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Title: A clinical and histopathological review of autologous chondrocyte implantation in the knee
Author: Gooding, Christopher Rees
ISNI:       0000 0004 2670 2692
Awarding Body: University of London
Current Institution: University College London (University of London)
Date of Award: 2008
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Osteochondral defects in the knee can be disabling causing persistent pain, giving way, locking, catching and swelling and a reduction in activities including sport. Traditionally symptomatic defects were treated with marrow stimulation techniques such as drilling, abrasion and microfracture of the subchondral bone which have had limited success with usually the production of a fibrocartilage repair. This repair tissue tends to be soft and degenerates over a period of time. Autologous chondrocyte implantation (ACI) has produced hyaline or hyaline-like repair tissue in experimental models and in the clinical setting in early studies, with the potential for permanent regeneration of articular cartilage, thus preventing early onset osteoarthritis. This study reviews the clinical results of 3 techniques of autologous chondrocyte implantation (ACI): the more traditional periosteum covered ACI (ACI-P) implant, the collagen-covered ACI (ACI-C) and the matrix carried autologous chondrocyte implantation (MACI). Single cohort studies of ACI-P and ACI-C over a 4 year period were made together with the provisional results of the MACI procedure at 1 year. Then 2 prospectively randomized studies were performed to compare ACI-C with ACI-P and MACI with ACI-C. Finally a small series of patients were reviewed who had a chondrocyte implantation combined with other surgical techniques such as an anterior cruciate ligament reconstruction or tibial osteotomy. A review of these patients revealed a significant improvement in their clinical scores over 4 years for the ACI-C and ACI-P technique in keeping with previously published data and also for the MACI technique at 1 year. Interestingly, a large number of the ACI-P patients developed graft hypertrophy which required arthroscopic debridement since patients complained of pain and catching. However, the ACI-C and MACI patients rarely developed this problem. The prospectively randomised study did not show any difference in terms of clinical and histological assessment at 2 years between the ACI-C and ACI-P patients. The early results for the MACI technique are also comparable. Based on this data it is proposed that collagen-covered ACI is the present 'gold standard' in chondrocyte implantation rather than periosteum-covered ACI.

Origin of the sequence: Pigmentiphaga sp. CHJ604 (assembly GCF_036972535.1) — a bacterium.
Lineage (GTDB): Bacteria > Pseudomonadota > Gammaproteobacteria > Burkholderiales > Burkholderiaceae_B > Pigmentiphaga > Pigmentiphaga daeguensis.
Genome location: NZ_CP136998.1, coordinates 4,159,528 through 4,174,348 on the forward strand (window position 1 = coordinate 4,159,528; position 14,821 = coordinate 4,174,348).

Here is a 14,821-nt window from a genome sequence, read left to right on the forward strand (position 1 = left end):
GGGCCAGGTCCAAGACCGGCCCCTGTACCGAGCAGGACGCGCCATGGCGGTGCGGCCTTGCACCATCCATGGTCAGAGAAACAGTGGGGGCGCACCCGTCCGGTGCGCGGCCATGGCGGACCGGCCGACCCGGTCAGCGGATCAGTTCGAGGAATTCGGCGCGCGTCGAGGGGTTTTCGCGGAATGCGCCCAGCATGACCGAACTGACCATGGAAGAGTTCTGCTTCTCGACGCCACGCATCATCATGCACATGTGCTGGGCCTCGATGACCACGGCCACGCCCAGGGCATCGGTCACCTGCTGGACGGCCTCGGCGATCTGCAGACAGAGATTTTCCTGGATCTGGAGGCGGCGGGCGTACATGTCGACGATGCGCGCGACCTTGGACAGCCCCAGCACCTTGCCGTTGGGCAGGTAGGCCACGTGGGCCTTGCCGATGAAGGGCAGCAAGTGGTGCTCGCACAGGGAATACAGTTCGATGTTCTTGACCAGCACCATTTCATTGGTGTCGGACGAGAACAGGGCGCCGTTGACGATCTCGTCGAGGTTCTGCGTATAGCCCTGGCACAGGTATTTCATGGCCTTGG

Supervisor: Not available Sponsor: Not available
Qualification Name: Thesis (Ph.D.) Qualification Level: Doctoral
EThOS ID:  DOI: Not available